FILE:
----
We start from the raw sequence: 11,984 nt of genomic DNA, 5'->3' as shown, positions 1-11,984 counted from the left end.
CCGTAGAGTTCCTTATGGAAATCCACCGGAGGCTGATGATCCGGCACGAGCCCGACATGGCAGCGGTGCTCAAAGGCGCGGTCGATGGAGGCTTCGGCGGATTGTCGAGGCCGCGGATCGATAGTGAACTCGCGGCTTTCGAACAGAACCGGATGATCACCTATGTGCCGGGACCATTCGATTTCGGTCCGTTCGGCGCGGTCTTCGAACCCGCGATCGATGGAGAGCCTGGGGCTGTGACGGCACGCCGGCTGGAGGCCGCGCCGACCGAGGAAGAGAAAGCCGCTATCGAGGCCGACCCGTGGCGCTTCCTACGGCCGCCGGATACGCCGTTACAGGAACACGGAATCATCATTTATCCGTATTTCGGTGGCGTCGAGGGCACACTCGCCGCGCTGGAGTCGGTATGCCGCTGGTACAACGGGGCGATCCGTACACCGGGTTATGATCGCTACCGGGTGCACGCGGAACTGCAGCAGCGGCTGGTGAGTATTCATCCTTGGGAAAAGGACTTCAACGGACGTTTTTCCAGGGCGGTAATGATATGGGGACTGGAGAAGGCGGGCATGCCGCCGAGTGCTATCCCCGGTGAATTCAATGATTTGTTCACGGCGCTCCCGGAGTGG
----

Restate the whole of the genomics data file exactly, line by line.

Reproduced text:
We start from the raw sequence: 11,984 nt of genomic DNA, 5'->3' as shown, positions 1-11,984 counted from the left end.
CCGTAGAGTTCCTTATGGAAATCCACCGGAGGCTGATGATCCGGCACGAGCCCGACATGGCAGCGGTGCTCAAAGGCGCGGTCGATGGAGGCTTCGGCGGATTGTCGAGGCCGCGGATCGATAGTGAACTCGCGGCTTTCGAACAGAACCGGATGATCACCTATGTGCCGGGACCATTCGATTTCGGTCCGTTCGGCGCGGTCTTCGAACCCGCGATCGATGGAGAGCCTGGGGCTGTGACGGCACGCCGGCTGGAGGCCGCGCCGACCGAGGAAGAGAAAGCCGCTATCGAGGCCGACCCGTGGCGCTTCCTACGGCCGCCGGATACGCCGTTACAGGAACACGGAATCATCATTTATCCGTATTTCGGTGGCGTCGAGGGCACACTCGCCGCGCTGGAGTCGGTATGCCGCTGGTACAACGGGGCGATCCGTACACCGGGTTATGATCGCTACCGGGTGCACGCGGAACTGCAGCAGCGGCTGGTGAGTATTCATCCTTGGGAAAAGGACTTCAACGGACGTTTTTCCAGGGCGGTAATGATATGGGGACTGGAGAAGGCGGGCATGCCGCCGAGTGCTATCCCCGGTGAATTCAATGATTTGTTCACGGCGCTCCCGGAGTGG